First off, we apologize for the technical problems with the blog the past few days. We're doing some renovations and should have the tweaks worked out in short order.
But on to the matters that really matter.
Count me among those who thought it was lame for some Heat players and coaches to complain that Josh Smith was trying to embarrass Miami with his botched, between-the-legs dunk attempt in the final minutes of the Hawks Game 5 victory.
If anyone should be embarrassed, it should be Smith for being a knucklehead and missing the dunk.
If anyone else should be embarrassed, it should be the Heat for giving up on the play and allowing Smith to measure his steps starting at halfcourt to set up the attempt.
The Heat should be embarrassed for not getting back on defense to prevent the attempted highlight.
It should be embarrassed for having no one even bother to get back to prevent Joe Johnson from snagging the offensive rebound after Smith embarrassed himself.
It should be embarrassed for allowing Johnson to show his teammate how it's done the respectful way a few possessions later, when he got his own breakaway dunk, with no Heat player within 10 feet of him as he swooped in for a traditional dunk.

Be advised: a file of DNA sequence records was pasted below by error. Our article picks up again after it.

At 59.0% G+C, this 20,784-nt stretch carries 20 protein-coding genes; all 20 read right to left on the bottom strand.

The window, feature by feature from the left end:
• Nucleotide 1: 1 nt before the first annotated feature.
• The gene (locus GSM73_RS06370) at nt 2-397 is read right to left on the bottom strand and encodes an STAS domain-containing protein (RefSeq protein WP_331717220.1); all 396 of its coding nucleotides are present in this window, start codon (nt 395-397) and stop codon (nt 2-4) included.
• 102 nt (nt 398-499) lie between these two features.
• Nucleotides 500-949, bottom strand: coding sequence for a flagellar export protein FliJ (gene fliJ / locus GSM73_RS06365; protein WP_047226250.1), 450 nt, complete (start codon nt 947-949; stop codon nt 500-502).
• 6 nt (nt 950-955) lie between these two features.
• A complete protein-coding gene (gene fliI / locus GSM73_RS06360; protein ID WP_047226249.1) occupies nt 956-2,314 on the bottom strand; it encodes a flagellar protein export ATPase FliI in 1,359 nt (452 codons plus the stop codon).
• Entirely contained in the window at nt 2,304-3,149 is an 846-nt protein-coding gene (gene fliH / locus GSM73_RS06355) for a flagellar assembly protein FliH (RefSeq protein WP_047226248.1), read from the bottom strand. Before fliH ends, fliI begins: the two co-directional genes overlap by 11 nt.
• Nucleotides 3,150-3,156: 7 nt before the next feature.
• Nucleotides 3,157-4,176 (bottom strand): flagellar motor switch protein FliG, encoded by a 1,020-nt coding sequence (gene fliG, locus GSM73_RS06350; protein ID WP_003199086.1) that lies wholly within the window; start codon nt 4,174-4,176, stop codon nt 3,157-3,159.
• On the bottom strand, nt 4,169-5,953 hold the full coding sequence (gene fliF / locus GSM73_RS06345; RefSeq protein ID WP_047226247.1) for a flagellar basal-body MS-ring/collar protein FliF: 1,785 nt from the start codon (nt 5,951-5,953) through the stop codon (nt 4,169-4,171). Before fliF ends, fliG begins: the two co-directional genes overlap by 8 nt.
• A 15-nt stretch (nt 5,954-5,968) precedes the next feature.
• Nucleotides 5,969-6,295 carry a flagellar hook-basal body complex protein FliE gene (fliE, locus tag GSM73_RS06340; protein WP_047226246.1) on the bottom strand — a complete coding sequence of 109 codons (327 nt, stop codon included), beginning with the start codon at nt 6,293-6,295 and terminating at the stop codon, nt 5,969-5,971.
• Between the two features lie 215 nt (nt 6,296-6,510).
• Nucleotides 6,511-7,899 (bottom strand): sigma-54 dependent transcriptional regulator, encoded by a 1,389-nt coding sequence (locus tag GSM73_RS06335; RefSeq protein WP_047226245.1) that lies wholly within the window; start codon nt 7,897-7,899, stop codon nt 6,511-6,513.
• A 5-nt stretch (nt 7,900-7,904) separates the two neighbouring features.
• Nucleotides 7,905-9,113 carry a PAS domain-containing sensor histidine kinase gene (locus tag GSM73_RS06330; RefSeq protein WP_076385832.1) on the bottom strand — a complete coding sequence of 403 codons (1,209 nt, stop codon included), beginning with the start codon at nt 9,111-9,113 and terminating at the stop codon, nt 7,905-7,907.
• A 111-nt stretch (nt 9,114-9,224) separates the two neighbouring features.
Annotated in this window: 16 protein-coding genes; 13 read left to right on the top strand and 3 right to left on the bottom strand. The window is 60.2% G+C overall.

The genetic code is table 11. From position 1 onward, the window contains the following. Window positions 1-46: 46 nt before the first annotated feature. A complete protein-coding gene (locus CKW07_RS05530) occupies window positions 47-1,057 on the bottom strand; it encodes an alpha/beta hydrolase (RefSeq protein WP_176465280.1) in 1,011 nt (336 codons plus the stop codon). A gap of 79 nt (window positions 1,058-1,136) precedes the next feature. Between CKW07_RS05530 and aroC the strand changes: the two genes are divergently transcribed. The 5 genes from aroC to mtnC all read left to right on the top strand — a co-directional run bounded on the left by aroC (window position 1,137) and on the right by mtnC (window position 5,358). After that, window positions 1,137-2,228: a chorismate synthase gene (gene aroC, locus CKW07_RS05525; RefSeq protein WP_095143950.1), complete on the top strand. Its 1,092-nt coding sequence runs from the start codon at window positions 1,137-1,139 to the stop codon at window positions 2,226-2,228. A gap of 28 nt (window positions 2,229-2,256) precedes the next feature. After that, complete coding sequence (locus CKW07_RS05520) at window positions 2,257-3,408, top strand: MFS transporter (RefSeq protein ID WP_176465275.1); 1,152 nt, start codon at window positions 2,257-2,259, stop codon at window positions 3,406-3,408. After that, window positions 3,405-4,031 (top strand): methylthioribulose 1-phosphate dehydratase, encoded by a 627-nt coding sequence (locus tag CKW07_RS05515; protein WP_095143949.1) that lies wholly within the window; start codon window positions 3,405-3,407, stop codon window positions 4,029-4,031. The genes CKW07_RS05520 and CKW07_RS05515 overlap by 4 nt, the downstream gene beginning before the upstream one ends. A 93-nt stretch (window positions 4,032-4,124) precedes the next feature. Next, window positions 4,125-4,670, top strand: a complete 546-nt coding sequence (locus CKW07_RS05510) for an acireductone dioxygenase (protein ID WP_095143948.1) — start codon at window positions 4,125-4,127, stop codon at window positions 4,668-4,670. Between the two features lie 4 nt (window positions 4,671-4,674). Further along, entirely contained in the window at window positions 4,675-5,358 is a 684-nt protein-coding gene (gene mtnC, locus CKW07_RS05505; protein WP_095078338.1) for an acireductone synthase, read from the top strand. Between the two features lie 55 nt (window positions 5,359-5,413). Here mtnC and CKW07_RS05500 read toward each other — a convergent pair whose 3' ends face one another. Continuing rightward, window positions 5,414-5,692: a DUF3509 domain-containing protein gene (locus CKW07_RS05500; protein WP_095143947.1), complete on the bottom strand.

The bottom line is that Smith has been dunking on the Heat all series. Yes, that final dunk had a Ricky Davis-ish sort of quality to it, when it comes to classless showboating.
That said, I have no problem with a player going for the exclamation point to a pivotal victory in front of his own fans. If you've got those kind of hops, you use them.
Jamario Moon would have gone showtime in the same situation if the Heat were at home. So would Michael Beasley or even Dwyane Wade - to an extent.
So would it have been less offensive had Smith settled for simply a windmill 360?
As Udonis Haslem put it Thursday: "We should be embarrassed by a lot that happened before that."
Now, on to more important stuff (You get a bonus blog since I haven't posted in a while).
With his team facing playoff elimination heading into Game 6 Friday against Atlanta, Dwyane Wade came out a day early, firing on all cylinders.